Initial Public Offering - IPO


DEFINITION of 'Initial Public Offering - IPO'

The first sale of stock by a private company to the public. IPOs are often issued by smaller, younger companies seeking the capital to expand, but can also be done by large privately owned companies looking to become publicly traded.

In an IPO, the issuer obtains the assistance of an underwriting firm, which helps it determine what type of security to issue (common or preferred), the best offering price and the time to bring it to market.

Also referred to as a "public offering."


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BREAKING DOWN 'Initial Public Offering - IPO'

IPOs can be a risky investment. For the individual investor, it is tough to predict what the stock will do on its initial day of trading and in the near future because there is often little historical data with which to analyze the company. Also, most IPOs are of companies going through a transitory growth period, which are subject to additional uncertainty regarding their future values.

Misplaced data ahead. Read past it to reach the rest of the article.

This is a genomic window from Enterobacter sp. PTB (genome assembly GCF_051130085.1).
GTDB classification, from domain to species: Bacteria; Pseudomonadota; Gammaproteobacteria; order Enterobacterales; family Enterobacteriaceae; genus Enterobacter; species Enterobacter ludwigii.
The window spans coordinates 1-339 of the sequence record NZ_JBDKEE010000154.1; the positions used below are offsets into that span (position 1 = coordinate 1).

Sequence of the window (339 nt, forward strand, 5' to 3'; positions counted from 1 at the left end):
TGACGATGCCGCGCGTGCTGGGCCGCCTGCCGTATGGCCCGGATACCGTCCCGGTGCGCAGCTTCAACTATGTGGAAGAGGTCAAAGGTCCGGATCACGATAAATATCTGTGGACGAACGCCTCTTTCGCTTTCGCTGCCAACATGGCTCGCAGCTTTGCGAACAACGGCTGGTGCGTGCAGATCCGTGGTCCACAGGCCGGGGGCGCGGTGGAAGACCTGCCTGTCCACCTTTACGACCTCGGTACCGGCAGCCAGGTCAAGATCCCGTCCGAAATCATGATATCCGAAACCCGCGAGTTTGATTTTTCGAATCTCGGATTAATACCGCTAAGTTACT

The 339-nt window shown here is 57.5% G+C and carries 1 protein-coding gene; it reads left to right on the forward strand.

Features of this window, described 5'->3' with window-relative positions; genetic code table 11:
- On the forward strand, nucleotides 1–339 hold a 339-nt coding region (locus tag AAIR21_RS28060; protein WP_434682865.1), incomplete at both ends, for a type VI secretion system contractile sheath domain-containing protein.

Embark on the interesting journey from the pre-IPO stage to the final IPO placement in the primary market - Read The Road to Creating an IPO and Interpreting a Company's IPO Prospectus Report.

  1. Venture-Capital-Backed IPO

    The selling to the public of shares in a company that has previously ...
  2. Pre-IPO Placement

    When a portion of an initial public offering (IPO) is placed ...
  3. IPO ETF

    An exchange-traded fund that focuses on stocks that have recently ...
  4. Tombstone

    A written advertisement placed by investment bankers in a public ...
  5. Public Offering Price - POP

    The price at which new issues of stock are offered to the public ...
  6. Oversubscribed

    A situation in which the demand for an initial public offering ...
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